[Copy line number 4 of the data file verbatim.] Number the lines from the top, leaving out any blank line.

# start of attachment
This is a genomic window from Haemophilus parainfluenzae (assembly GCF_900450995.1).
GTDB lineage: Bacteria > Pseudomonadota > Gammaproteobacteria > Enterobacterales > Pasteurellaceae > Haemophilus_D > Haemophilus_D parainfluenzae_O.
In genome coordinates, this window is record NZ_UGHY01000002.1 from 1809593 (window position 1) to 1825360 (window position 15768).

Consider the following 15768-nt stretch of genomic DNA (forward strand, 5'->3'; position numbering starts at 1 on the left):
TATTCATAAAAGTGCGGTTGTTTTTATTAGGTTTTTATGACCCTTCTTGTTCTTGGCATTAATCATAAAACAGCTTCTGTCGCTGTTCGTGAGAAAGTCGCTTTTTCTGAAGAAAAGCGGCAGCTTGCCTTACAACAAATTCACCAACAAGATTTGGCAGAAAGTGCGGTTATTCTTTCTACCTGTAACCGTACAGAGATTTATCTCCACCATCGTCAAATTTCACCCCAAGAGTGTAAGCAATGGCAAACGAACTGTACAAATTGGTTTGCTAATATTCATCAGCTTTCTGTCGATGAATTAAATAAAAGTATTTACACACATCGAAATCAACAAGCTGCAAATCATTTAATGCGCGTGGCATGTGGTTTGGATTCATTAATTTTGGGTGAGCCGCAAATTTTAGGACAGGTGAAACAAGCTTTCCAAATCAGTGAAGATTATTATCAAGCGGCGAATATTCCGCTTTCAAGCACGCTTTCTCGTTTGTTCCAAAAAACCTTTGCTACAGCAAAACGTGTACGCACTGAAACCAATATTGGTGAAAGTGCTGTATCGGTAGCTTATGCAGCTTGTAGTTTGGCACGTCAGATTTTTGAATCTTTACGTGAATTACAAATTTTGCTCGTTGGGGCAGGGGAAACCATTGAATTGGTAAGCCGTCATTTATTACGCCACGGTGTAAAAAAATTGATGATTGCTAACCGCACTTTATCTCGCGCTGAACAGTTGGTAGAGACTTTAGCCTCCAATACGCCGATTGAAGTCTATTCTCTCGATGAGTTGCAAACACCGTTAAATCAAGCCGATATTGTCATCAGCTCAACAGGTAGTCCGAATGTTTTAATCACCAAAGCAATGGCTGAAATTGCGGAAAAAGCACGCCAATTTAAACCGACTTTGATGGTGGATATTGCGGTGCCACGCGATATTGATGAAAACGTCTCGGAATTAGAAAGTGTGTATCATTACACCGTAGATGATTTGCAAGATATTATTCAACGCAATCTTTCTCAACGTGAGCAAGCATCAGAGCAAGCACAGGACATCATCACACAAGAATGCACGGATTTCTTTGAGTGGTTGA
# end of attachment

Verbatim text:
Consider the following 15768-nt stretch of genomic DNA (forward strand, 5'->3'; position numbering starts at 1 on the left):